There’s a variety of music taught in UNC Asheville’s Lipinsky Hall, varying from smooth jazz to classical singing, from orchestral ensembles to creative improvisation. Melodic sounds carry out into the hallways as students sharpen their singing and playing skills.
“I love conveying concepts to students and helping lead them to bigger conclusions. I want my students to develop ideas about how to relate these conclusions to their own musical goals, whatever they may be,” said Andrew Jurik, musical theorist and adjunct professor.
Jurik said he discovered his passion for teaching music in graduate school, and he’s been teaching at the university level since 2017. Along with teaching musical theory, Jurik said he instructs music majors in guitar lessons.
“Teaching guitar was slightly tricky with COVID-19. One-on-one lessons require a different kind of communication as opposed to classroom teaching, and due to room limitations, I often taught with a big plexi divider in between the student and myself,” he said.
For this academic year, Jurik said the precautions are slightly loosened due to new research and scientific findings.
“The distancing didn’t seem to be as much of an issue but until recently masks were still required. Overall, I think everyone sort of understood why and we all went about matters similar to last year, but maybe with a sense of comfort,” he said.
The loosened restrictions have seen mixed results from his students, and according to Jurik, some are relieved and see it as a step moving forward toward a sense of revived normalcy. Others remain apprehensive.
“With this first week back after spring break, I see more masked than non-masked students. I’m getting the impression most students want to see how the numbers fare over the next few weeks,” he said.
Although he’s happy with the positive step forward, Jurik said there’s a part of him that’s still a little apprehensive over whether it’s too soon to repeal the mask mandate.
“I know the UNC system did not make this decision lightly and we’re observing the numbers and respecting the protocols still in place. It’s still a little too soon for me to say if it was a good idea to lift the mandate. I think I’ll be able to clarify my thoughts on this as the next few weeks pass,” he said.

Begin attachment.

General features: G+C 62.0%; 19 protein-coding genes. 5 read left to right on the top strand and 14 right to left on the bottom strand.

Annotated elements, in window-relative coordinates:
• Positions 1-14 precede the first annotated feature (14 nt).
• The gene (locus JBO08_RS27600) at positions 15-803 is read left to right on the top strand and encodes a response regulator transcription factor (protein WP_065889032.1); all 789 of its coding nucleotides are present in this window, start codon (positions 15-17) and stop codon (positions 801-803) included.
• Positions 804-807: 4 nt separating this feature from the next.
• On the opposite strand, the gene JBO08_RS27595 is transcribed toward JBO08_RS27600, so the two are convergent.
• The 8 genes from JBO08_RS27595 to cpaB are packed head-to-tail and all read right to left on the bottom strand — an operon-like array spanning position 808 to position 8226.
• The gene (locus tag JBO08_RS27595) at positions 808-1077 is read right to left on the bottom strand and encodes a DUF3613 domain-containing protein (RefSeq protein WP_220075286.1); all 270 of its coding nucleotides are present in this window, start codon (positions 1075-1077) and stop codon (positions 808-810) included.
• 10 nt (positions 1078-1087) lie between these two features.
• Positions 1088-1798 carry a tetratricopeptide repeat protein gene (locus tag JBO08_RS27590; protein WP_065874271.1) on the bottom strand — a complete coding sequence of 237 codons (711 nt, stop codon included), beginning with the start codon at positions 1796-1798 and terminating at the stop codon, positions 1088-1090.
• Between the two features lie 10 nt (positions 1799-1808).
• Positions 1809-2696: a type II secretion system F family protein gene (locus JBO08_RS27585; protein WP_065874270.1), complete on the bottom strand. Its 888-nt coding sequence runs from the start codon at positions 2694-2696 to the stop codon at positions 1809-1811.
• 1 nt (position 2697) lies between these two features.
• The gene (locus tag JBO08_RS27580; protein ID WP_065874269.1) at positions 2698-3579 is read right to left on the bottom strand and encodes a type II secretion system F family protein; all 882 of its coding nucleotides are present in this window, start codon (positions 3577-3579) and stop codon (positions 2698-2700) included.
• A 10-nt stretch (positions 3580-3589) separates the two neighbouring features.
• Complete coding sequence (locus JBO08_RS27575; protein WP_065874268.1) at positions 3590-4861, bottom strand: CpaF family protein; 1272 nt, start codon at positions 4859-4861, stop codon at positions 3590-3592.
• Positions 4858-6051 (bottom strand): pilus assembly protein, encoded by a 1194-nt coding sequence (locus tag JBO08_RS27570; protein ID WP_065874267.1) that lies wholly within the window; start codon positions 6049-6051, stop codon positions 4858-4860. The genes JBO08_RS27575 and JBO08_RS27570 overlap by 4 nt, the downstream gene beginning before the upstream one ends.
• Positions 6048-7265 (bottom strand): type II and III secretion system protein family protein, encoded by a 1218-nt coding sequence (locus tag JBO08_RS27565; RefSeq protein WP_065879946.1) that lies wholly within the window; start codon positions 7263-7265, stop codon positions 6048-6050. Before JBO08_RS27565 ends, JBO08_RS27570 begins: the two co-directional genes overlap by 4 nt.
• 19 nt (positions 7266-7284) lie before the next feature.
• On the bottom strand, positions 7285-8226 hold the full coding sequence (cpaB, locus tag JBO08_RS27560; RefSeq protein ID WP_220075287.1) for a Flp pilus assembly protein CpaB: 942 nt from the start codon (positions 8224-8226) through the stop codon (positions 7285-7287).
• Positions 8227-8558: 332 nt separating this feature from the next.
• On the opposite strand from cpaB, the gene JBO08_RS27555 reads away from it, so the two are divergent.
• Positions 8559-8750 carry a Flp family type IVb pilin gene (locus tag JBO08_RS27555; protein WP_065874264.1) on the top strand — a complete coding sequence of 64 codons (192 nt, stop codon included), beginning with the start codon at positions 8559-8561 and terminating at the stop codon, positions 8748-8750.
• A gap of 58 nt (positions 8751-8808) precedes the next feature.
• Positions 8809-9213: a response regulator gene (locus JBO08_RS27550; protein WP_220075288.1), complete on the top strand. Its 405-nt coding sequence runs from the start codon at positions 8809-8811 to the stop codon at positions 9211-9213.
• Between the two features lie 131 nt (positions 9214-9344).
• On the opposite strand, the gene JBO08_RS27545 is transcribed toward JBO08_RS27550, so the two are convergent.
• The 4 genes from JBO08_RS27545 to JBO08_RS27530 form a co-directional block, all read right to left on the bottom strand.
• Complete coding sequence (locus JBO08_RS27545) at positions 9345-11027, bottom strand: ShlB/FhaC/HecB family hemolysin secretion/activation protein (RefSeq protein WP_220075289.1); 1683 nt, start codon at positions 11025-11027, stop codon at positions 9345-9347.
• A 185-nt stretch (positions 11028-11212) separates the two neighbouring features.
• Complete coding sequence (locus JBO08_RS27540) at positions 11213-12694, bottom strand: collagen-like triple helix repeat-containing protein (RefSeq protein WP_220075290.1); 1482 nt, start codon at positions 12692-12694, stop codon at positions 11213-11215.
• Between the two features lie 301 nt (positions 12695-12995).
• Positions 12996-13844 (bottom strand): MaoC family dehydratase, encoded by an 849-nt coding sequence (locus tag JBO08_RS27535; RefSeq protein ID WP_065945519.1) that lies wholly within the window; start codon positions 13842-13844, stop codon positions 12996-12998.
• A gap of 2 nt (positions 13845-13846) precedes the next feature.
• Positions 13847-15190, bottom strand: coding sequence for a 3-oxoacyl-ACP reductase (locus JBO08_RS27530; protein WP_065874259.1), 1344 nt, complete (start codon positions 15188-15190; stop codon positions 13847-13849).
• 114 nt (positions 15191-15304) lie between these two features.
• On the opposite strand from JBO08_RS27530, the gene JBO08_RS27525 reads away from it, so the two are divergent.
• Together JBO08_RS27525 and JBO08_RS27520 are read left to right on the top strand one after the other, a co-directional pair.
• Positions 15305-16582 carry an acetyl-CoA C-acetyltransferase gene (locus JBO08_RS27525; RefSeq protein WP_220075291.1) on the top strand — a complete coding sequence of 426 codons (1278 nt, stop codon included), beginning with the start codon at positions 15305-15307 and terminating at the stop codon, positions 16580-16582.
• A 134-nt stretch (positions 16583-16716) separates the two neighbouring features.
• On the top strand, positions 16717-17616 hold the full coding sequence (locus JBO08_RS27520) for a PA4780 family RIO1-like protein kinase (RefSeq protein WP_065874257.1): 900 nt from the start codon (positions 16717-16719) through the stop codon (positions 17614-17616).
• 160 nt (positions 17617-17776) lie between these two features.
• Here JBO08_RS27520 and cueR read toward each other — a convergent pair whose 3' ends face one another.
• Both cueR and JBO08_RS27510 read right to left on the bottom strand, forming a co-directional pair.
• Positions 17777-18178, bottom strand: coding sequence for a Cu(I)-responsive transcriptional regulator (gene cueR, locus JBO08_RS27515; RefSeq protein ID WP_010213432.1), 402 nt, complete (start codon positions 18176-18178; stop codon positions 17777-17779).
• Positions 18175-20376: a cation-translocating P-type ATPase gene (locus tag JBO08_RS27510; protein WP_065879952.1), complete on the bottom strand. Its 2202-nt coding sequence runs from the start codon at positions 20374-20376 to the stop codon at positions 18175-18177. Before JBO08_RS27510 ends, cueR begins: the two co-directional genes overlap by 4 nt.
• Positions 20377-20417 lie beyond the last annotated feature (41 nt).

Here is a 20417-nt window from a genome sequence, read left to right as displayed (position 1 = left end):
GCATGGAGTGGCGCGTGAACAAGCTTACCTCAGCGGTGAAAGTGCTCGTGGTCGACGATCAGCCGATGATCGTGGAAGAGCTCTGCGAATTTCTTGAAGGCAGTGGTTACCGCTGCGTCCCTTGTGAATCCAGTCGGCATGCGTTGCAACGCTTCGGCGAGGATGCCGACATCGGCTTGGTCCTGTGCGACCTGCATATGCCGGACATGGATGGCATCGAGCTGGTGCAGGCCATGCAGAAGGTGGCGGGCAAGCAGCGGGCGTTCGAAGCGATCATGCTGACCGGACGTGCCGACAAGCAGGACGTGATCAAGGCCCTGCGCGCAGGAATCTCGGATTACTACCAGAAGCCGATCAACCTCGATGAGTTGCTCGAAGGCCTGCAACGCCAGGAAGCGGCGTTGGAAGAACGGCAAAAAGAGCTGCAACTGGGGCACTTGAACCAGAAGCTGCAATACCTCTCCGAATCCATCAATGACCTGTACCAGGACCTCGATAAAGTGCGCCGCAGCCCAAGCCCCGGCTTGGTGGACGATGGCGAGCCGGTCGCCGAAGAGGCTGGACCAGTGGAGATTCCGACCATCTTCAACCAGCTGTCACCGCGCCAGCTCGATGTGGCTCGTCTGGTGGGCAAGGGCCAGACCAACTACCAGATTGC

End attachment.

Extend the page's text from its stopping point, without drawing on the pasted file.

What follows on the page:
Associate Professor of Music and Music Historian Toby King said he’s been an instructor at UNCA for eight years, and currently teaches ethnomusicology, or the interactive relationship between musical and cultural practices.
“I consider it kind of like the anthropology of music. I love to get students to think about music and its role in our culture,” King said.
The pandemic posed special challenges for music students on top of masking requirements and isolation, according to King. Because of that danger, the students were required to practice 12 feet away from one another instead of the typical six feet.
“I think my students felt isolated, as all students and faculty did. But singing and playing wind and brass instruments was understood to be particularly dangerous,” he said.
According to Christine Boone, aural instructor and associate professor of music at UNCA, the music department continues to follow all CDC and UNCA guidelines, even if the policy is more relaxed.
“Doing sight singing in class was incredibly difficult during the height of the pandemic. We had to go outside, even in freezing weather, to sing during the 2020 and 2021 academic year,” she said.
A classical vocalist, Boone said this is her eighth year teaching at UNCA, and said she knew she wanted to teach music theory ever since her freshman year of college.
“I was majoring in vocal performance and studying to be an opera singer. I found I was getting a lot of joy out of tutoring my peers with their music theory homework. I ended up getting a master’s and a doctorate in music theory,” she said.
Boone specializes in ear training, a music theory study where musicians learn to identify pitches, intervals, melody and chords, as well as other basic elements of music, solely by hearing.
Performances still went on in Lipinsky Hall despite the pandemic, and according to Boone, the department has many more planned for the remainder of the semester.
“We had some fully online concerts back in 2020, but our concerts have been back in swing ever since the following fall. We have a very full schedule of concerts and recitals coming up this spring,” she said.
According to Jurik, the Live at Lunch series is returning, as well as the vinyl listening talks at Citizen Vinyl, a record store and studio in downtown Asheville.
“There are many great events coming up, both on-campus and off. Everything for spring 2022 can be found on the upcoming events page on the UNCA music page,” Jurik said.